Pulled Toward Christ
The crowd pulled St. Mary toward the church, resulting in … self-examination and repentance.
St. Mary of Egypt’s life testifies to our Lord’s presence and power in our lives—even when we reject Him or do not know of Him.
Just as the crowd pulled St. Mary toward the church, resulting in her self-examination and repentance, we are often pulled into situations that offer us the same. We can walk away or renew our relationship with the living Christ. We have a choice. In the desert, Mary still struggled with temptations but was sustained by God’s power.
As Frontliners, we are pulled into crowds—in homeless shelters, flooded or burned neighborhoods, parking lots, food lines—the results of disasters and tragedies. It is humbling and rewarding work. At times it is overwhelming.
During one deployment as a Frontliner, I found myself questioning whether I should be bringing emotional and spiritual support to others. I was tired. I was angry at the storm that resulted in so much misery. I felt unworthy to exemplify a life in Christ, most aware of my own sins. For me that day, repentance was about laying aside my needs, my weaknesses, confessing that I was an unworthy servant, but by His grace, I would do what I had been trained to do.
That afternoon I encountered a woman whose husband had died months earlier, before the hurricane. Walking through the rubble of her home, she shared that she was a very private person and had never gotten involved in her neighborhood, despite living there for many years. “I just didn’t care about others,” she said matter-of-factly. “I just cared about myself and my family.” After the storm, her neighbors, aware she was alone, came to help her first, despite their own needs.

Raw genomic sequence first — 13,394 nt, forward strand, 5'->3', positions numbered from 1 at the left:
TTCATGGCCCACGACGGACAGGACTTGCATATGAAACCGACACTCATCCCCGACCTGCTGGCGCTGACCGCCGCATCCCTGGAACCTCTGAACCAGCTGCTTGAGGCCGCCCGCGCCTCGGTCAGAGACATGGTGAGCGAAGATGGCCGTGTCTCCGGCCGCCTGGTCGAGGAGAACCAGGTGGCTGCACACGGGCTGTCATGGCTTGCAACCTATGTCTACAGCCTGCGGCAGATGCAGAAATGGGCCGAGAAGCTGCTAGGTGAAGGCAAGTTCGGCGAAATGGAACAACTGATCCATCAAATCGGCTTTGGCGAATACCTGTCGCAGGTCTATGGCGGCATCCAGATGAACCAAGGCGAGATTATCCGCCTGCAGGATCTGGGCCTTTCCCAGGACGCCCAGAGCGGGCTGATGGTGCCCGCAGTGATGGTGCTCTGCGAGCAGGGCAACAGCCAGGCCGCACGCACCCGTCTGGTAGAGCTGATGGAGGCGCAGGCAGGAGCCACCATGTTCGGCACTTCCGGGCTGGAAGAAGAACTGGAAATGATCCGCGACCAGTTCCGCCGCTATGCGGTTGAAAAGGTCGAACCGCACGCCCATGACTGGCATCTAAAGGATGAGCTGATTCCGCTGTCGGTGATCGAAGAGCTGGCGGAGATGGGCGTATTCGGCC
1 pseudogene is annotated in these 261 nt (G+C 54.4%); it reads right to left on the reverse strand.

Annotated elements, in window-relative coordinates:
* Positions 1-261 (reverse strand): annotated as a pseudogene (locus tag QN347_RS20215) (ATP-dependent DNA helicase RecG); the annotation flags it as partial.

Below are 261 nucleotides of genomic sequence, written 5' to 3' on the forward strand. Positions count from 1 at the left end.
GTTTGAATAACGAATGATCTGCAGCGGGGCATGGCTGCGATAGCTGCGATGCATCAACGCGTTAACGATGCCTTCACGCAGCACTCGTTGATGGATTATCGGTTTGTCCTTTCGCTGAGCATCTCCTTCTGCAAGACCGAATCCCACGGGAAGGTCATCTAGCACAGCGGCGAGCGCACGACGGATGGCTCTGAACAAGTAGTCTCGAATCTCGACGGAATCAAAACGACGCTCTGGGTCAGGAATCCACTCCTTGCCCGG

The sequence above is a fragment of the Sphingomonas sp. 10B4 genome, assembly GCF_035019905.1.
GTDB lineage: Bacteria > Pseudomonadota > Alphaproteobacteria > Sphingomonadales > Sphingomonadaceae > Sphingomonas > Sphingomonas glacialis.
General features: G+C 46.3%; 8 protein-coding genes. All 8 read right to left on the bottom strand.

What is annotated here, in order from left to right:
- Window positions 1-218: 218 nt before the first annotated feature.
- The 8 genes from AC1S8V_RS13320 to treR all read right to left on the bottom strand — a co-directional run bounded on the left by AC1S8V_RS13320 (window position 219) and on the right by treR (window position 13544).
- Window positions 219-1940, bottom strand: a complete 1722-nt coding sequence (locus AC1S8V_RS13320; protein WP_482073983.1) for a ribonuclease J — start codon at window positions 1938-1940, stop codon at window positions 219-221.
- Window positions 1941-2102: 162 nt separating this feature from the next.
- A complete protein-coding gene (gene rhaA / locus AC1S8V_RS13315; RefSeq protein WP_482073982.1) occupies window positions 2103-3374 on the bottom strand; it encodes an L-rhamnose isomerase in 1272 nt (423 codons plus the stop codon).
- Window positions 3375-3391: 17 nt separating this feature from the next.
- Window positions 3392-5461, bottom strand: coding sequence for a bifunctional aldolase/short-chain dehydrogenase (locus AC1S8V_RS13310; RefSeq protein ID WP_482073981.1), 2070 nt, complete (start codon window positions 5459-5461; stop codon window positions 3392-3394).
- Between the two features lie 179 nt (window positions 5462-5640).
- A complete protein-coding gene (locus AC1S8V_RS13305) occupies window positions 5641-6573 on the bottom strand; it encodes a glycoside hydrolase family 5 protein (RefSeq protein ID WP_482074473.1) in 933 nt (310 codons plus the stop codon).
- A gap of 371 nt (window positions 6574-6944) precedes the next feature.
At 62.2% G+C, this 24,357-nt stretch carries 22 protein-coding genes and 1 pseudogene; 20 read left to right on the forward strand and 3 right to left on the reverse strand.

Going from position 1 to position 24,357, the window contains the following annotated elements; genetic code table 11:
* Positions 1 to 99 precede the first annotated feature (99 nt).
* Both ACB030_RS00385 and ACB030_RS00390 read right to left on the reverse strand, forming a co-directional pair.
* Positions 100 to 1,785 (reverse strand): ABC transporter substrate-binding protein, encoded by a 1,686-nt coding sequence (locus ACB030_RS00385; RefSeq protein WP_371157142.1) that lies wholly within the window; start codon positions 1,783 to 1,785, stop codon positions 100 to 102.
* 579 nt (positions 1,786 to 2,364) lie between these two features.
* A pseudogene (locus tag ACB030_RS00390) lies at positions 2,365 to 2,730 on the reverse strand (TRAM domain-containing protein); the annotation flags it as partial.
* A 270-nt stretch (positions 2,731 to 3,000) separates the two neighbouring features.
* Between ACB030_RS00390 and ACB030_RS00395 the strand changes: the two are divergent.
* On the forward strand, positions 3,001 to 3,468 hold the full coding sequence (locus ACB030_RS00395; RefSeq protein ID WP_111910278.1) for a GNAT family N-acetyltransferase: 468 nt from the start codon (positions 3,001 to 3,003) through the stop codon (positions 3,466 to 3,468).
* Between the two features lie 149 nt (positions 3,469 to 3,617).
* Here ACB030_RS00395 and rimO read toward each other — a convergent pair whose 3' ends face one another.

Wiping aside tears and pointing toward the IOCC truck, she added, “And now you are here too, asking nothing of me but to help. My actions were so wrong, and I want to do right now. What can I do?”
“Find another in need, and do what you can for them,” I responded.
Repentance takes us down different paths if we are willing. St. Mary of Egypt’s path was into the desert. My path was to this woman. Her path remains unknown to me, but watching her walk away that day, I have a pretty good idea.
This week’s reflection is written by Michaelyn Sloan, MsEd, a retired social worker, of St. Luke the Evangelist Orthodox Church in Palos Hills, IL.
Icon from IOCC’s image library.